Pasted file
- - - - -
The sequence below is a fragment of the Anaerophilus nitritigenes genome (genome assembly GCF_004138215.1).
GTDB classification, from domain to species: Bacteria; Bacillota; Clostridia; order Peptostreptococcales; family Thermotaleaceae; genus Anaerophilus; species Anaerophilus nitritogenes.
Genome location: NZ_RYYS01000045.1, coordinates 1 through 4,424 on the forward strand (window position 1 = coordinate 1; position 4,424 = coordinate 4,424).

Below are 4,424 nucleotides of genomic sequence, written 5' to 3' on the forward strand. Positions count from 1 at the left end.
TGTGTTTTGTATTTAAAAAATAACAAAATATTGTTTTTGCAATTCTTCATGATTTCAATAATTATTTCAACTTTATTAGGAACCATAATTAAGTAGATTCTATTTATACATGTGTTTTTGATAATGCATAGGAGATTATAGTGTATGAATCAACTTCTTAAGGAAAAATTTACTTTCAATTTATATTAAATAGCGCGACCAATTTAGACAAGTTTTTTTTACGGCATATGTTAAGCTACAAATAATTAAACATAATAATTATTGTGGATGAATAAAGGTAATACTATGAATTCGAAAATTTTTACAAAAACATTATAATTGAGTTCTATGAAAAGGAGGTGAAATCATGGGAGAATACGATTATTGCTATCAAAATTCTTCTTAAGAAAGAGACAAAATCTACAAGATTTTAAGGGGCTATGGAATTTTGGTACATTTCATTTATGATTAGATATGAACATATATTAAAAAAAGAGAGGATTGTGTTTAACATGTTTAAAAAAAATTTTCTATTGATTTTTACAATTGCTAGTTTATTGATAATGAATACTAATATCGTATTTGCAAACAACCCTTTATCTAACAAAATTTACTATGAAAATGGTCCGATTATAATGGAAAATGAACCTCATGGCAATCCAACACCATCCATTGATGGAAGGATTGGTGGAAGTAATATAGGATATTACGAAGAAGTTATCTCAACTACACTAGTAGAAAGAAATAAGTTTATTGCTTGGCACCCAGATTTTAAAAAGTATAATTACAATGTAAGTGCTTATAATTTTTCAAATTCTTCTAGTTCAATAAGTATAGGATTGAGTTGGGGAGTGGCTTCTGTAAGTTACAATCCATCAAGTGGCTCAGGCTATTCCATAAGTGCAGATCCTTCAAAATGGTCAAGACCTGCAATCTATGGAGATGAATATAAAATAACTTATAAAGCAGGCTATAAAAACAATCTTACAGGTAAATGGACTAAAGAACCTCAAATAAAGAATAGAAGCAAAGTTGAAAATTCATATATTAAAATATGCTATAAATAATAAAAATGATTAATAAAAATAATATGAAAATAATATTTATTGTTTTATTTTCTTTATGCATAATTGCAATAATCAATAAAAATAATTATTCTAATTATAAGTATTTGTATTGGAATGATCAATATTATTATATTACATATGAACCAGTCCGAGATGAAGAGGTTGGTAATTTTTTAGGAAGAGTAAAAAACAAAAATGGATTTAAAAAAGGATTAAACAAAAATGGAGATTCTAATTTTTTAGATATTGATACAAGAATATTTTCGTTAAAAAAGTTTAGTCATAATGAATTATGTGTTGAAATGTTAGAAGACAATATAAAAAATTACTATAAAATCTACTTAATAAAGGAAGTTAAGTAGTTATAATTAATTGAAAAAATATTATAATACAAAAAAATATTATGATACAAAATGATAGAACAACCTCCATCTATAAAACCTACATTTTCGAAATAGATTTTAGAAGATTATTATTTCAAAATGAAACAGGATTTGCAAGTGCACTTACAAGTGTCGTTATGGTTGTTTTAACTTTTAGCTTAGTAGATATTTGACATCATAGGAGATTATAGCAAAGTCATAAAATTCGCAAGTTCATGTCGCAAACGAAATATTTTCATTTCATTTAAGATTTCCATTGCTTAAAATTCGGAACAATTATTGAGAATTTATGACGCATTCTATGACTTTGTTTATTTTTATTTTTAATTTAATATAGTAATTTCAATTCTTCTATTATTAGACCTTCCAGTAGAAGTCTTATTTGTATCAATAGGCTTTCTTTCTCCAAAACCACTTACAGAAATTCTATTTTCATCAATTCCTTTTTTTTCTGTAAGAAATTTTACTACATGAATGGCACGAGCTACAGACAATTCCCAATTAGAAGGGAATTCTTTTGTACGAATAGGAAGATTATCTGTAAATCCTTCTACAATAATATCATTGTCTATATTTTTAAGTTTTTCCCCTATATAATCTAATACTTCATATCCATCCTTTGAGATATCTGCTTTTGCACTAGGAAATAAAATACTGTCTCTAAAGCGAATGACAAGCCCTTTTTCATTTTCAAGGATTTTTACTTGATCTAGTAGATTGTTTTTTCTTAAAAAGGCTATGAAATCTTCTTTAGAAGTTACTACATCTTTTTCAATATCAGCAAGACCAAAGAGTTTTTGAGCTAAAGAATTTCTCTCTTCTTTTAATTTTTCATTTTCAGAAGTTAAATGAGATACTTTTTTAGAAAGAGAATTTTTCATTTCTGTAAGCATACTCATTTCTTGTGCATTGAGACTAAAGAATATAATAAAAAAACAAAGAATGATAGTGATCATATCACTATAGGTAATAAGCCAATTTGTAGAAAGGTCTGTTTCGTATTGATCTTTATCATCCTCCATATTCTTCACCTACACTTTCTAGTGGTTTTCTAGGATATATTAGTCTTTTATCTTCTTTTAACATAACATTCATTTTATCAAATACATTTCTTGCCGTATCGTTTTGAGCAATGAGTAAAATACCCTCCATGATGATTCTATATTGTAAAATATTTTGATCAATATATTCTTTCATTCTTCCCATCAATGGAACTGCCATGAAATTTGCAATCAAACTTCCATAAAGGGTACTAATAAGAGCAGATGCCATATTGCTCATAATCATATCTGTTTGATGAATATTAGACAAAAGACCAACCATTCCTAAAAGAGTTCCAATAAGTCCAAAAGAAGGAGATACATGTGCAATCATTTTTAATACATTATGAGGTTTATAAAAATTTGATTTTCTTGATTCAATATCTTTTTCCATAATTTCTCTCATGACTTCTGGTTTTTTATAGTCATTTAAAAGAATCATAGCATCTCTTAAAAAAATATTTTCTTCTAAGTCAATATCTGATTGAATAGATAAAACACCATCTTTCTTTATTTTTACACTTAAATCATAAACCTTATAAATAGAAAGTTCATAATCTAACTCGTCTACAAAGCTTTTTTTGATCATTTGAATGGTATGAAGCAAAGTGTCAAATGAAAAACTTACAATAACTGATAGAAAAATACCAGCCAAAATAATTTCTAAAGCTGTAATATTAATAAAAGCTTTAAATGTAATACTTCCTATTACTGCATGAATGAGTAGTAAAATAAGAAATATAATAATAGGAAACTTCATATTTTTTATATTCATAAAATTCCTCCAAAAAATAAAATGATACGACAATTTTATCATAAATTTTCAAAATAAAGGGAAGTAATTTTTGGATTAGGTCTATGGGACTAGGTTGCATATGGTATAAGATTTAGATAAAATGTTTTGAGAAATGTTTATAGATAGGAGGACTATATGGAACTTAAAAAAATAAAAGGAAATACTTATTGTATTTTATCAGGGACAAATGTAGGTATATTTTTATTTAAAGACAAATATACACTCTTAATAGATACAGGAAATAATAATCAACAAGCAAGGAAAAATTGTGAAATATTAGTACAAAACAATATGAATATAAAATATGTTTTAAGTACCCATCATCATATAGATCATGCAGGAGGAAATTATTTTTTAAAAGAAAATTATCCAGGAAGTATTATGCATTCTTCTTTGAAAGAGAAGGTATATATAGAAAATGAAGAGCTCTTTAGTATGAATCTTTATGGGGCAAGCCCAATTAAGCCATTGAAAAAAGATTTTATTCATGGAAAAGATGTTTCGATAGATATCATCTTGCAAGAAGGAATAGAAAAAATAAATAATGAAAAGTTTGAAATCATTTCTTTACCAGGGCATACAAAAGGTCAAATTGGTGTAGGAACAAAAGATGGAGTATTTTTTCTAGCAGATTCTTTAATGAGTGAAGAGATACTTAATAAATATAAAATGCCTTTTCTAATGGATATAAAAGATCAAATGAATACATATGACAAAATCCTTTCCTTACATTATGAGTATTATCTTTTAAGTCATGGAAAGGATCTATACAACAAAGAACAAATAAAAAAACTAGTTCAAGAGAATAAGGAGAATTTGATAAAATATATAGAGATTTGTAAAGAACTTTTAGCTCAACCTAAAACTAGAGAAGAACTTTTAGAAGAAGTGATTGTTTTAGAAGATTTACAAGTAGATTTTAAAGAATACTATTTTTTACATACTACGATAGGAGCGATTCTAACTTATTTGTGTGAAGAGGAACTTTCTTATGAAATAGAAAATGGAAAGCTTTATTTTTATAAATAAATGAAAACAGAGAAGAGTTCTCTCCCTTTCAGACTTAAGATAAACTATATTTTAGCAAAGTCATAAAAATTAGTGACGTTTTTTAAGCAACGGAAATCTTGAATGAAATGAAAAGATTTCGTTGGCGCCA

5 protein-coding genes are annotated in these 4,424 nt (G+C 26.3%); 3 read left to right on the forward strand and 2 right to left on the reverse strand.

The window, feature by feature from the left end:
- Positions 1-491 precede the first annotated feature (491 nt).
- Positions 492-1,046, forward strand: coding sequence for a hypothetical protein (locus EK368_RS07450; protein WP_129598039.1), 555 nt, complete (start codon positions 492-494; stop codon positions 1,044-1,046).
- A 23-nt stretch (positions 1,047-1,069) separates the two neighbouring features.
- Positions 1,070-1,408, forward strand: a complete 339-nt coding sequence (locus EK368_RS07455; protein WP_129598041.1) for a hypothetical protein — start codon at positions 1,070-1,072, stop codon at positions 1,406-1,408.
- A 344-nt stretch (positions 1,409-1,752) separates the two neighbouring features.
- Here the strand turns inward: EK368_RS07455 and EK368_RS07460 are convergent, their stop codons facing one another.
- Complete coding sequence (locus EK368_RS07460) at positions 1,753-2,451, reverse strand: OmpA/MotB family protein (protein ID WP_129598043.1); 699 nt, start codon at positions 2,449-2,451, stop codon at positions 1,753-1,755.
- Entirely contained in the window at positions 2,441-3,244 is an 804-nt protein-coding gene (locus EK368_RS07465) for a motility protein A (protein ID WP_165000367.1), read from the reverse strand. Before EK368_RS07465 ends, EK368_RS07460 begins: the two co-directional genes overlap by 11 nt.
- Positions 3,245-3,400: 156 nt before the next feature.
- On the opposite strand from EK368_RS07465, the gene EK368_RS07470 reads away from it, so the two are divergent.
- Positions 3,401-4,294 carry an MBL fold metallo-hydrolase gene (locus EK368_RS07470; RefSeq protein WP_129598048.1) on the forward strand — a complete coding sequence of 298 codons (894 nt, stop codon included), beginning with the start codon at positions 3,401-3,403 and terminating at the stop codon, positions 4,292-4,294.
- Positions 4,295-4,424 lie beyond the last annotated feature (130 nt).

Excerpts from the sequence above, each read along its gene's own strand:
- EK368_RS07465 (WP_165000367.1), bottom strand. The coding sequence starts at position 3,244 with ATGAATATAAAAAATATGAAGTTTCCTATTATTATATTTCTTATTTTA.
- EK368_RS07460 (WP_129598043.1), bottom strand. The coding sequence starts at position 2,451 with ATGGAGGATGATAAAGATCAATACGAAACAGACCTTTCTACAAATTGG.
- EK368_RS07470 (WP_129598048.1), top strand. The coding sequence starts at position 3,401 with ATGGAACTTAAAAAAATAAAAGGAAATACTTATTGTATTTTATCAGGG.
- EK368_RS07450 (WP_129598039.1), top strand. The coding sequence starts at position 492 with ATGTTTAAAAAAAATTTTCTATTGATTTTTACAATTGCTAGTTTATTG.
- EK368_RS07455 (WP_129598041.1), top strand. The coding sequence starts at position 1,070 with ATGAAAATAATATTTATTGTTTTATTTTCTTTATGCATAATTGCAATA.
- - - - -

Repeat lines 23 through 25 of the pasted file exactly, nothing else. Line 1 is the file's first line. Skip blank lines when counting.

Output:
- EK368_RS07470 (WP_129598048.1), top strand. The coding sequence starts at position 3,401 with ATGGAACTTAAAAAAATAAAAGGAAATACTTATTGTATTTTATCAGGG.
- EK368_RS07450 (WP_129598039.1), top strand. The coding sequence starts at position 492 with ATGTTTAAAAAAAATTTTCTATTGATTTTTACAATTGCTAGTTTATTG.
- EK368_RS07455 (WP_129598041.1), top strand. The coding sequence starts at position 1,070 with ATGAAAATAATATTTATTGTTTTATTTTCTTTATGCATAATTGCAATA.